Public access is what sets service dogs apart from our pet dogs. Learning how to behave in different public settings is one of the most crucial concepts for Can Do Canines in training. A huge amount of time and training goes into each dog to ensure they can successfully navigate the human world. Our volunteer handlers also receive special training in order to understand public access rules and program expectations.
Training our dogs to thrive in busy and unpredictable environments starts with TRUST. The dog needs to trust themselves, the world around them, and especially their handler. Because trust doesn’t happen overnight, we ask that volunteers do not take dogs out in public until they have had them for one week. The first week with a new dog should be spent getting to know one another, setting expectations, and building trust. Dogs that trust their handler are less likely to show fear or reactivity in public.
Following the first week, volunteers with public access or “cape rights” are typically welcome to train the dog in public (some dogs may go to a foster under restrictions- be sure to double check that they are cleared for public work).
A successful training outing starts with careful planning.
Start preparations for an outing by reviewing our helpful guide.
Public training varies from puppy-hood to adult dog, with different goals for each developmental stage. The modules here will describe the ideal training outing for the stage, from the focus, to places to go and appropriate exposures.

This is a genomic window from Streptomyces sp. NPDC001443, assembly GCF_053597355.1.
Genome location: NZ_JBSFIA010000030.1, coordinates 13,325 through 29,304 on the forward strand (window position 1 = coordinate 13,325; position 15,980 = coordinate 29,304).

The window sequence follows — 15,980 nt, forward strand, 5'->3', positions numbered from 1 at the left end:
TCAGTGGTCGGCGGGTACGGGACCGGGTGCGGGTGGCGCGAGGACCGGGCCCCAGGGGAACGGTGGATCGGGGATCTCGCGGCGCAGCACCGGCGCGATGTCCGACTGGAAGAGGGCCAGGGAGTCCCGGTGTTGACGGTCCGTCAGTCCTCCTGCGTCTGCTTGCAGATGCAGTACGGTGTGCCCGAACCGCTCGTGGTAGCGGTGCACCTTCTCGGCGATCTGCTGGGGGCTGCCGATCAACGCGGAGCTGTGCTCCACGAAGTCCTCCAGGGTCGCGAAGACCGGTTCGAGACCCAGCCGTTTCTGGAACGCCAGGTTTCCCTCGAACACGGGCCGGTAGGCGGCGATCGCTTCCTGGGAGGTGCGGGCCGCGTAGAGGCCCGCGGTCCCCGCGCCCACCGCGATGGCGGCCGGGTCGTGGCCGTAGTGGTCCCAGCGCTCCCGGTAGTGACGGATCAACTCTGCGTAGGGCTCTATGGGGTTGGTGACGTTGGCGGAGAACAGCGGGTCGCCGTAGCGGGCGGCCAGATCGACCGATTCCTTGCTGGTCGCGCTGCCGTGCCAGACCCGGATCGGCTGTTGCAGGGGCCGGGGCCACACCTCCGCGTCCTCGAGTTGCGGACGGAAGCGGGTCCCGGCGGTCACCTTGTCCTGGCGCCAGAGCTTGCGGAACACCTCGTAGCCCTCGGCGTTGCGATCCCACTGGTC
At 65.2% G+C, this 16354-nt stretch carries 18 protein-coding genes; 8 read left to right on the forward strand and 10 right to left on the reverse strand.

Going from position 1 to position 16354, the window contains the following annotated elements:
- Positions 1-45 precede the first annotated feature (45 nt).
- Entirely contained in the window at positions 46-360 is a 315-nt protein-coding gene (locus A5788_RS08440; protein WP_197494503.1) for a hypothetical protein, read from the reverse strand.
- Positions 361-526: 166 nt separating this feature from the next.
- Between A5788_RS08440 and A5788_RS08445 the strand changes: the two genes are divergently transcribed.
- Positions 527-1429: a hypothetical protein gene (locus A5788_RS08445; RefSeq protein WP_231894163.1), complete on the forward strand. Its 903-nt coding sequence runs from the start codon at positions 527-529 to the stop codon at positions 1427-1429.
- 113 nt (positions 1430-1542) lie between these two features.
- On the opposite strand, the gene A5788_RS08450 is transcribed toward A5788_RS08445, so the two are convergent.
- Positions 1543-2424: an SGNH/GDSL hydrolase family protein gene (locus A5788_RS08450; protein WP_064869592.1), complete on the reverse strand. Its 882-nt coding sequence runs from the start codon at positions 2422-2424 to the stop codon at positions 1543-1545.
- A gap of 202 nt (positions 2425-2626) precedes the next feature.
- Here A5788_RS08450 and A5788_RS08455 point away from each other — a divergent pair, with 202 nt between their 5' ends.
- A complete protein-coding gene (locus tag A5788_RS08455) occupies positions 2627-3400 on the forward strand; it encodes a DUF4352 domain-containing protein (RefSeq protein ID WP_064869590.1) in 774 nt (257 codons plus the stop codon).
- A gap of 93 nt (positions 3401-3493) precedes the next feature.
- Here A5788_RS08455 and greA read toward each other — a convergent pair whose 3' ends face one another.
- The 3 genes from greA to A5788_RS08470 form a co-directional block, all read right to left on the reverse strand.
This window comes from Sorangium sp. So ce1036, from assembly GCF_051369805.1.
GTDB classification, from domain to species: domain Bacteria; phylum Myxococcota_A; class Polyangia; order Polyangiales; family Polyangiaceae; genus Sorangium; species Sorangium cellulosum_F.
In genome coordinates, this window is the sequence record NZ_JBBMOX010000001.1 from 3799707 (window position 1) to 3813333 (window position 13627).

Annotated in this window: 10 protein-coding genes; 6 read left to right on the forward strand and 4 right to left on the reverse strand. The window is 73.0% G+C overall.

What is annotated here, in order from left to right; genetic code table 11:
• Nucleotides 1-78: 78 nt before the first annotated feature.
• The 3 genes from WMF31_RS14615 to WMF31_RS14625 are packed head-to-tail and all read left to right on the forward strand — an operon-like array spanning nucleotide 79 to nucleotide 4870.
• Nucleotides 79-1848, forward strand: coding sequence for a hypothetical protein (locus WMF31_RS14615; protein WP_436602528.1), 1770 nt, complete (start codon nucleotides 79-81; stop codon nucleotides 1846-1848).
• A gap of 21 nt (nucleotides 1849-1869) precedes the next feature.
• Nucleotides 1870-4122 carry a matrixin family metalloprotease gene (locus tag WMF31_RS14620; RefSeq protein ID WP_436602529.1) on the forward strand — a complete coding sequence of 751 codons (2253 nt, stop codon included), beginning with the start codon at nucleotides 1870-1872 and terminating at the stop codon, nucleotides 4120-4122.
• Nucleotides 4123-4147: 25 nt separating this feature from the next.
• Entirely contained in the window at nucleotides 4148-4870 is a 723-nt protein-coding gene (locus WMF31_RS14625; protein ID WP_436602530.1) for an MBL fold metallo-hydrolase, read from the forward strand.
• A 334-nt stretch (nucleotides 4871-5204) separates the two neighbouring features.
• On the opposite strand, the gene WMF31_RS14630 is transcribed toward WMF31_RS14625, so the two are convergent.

2-5 months of age
Public training at this stage should focus on exposing the puppy to a variety of unique experiences. These experiences should be neutral or positive and the puppy should always feel safe and supported in their exploration.
6-8 months of age
Because this age can be a difficult one, training in public should be less about experiencing many new things and more about maintaining attention, cues and behavior in familiar places. As the dog learns self-control, the outing length can be extended.
9-14 months of age
These dogs will have more cues to practice and are starting to exit the “big puppy” period. This module focuses on longer and more frequent outings, moderately noisy or crowded locations, increased controlled distractions, and working with head halters.
15+ months of age
At this point, the goal is to “normalize” outings as a regular part of their working life. The dog should be able to perform common cues in public, last for longer outings and participate in normal shopping trips, movie theater visits and be taken to restaurants during a meal.